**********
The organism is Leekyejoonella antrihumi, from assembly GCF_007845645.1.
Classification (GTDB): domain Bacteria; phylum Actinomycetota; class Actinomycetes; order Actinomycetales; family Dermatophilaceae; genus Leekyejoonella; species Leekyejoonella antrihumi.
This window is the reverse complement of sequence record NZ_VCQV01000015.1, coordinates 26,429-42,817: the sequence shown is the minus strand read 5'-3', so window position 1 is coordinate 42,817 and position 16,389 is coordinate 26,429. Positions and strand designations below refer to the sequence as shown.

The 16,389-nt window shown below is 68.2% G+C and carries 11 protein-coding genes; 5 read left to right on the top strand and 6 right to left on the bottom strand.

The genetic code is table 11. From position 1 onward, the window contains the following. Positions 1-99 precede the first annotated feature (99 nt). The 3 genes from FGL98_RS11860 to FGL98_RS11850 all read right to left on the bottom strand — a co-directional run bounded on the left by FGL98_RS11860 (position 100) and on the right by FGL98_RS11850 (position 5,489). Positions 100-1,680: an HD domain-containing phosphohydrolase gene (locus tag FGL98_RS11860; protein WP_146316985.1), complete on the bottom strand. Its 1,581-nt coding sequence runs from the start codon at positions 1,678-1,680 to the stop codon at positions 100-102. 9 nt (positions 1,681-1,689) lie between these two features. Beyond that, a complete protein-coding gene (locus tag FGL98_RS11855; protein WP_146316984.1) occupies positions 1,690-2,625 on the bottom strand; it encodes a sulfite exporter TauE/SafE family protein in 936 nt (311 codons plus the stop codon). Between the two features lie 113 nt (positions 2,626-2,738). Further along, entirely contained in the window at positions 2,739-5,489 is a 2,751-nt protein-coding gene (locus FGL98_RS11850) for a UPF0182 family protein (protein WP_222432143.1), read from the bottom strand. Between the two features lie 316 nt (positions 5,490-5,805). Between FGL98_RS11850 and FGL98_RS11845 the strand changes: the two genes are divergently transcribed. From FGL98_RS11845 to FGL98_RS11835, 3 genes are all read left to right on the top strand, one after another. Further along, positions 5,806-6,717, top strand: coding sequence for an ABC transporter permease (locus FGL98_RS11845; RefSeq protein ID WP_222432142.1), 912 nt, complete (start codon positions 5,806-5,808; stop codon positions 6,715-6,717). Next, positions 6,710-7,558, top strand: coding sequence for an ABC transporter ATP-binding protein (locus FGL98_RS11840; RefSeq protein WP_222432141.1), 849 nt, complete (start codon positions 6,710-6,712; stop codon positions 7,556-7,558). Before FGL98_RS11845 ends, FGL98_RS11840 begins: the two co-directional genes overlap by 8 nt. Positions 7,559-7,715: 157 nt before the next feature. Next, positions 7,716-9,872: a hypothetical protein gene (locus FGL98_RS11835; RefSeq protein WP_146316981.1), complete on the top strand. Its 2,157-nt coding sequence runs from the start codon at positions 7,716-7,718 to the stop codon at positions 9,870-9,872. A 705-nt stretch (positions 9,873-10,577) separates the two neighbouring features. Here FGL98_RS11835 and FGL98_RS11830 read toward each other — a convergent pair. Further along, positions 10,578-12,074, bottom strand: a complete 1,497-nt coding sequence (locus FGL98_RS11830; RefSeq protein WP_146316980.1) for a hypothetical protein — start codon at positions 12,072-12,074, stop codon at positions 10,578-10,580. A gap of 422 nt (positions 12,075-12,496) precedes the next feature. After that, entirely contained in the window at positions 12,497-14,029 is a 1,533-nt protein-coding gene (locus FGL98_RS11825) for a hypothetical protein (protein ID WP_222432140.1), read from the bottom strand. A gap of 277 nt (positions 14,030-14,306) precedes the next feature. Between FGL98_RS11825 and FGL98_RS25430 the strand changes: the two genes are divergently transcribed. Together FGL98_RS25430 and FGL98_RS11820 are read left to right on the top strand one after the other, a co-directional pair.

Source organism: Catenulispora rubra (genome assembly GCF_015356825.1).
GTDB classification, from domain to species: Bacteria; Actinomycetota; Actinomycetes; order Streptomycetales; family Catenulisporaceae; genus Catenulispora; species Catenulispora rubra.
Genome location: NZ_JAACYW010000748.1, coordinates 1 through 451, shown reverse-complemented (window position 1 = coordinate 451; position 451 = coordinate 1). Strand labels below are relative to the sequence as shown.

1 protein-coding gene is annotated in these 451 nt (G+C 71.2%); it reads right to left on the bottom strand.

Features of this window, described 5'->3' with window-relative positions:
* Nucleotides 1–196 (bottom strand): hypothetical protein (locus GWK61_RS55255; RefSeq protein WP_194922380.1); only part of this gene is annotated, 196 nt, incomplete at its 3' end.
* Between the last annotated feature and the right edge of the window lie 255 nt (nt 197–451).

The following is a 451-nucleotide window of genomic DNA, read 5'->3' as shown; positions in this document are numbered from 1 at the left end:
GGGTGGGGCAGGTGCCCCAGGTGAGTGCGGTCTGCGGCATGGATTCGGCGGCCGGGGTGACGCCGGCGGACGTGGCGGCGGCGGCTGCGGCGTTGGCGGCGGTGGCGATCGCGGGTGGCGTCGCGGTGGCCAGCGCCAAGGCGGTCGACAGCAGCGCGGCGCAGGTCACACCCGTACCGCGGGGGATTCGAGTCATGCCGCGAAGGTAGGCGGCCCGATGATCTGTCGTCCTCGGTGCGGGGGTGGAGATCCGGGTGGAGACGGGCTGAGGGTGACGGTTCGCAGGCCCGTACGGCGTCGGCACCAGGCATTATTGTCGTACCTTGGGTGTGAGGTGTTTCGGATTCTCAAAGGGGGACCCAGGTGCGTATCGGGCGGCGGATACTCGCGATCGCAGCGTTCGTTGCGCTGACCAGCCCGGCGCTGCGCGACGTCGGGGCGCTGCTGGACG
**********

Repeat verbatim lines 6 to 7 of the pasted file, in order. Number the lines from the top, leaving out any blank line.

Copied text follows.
Source organism: Catenulispora rubra (genome assembly GCF_015356825.1).
GTDB classification, from domain to species: Bacteria; Actinomycetota; Actinomycetes; order Streptomycetales; family Catenulisporaceae; genus Catenulispora; species Catenulispora rubra.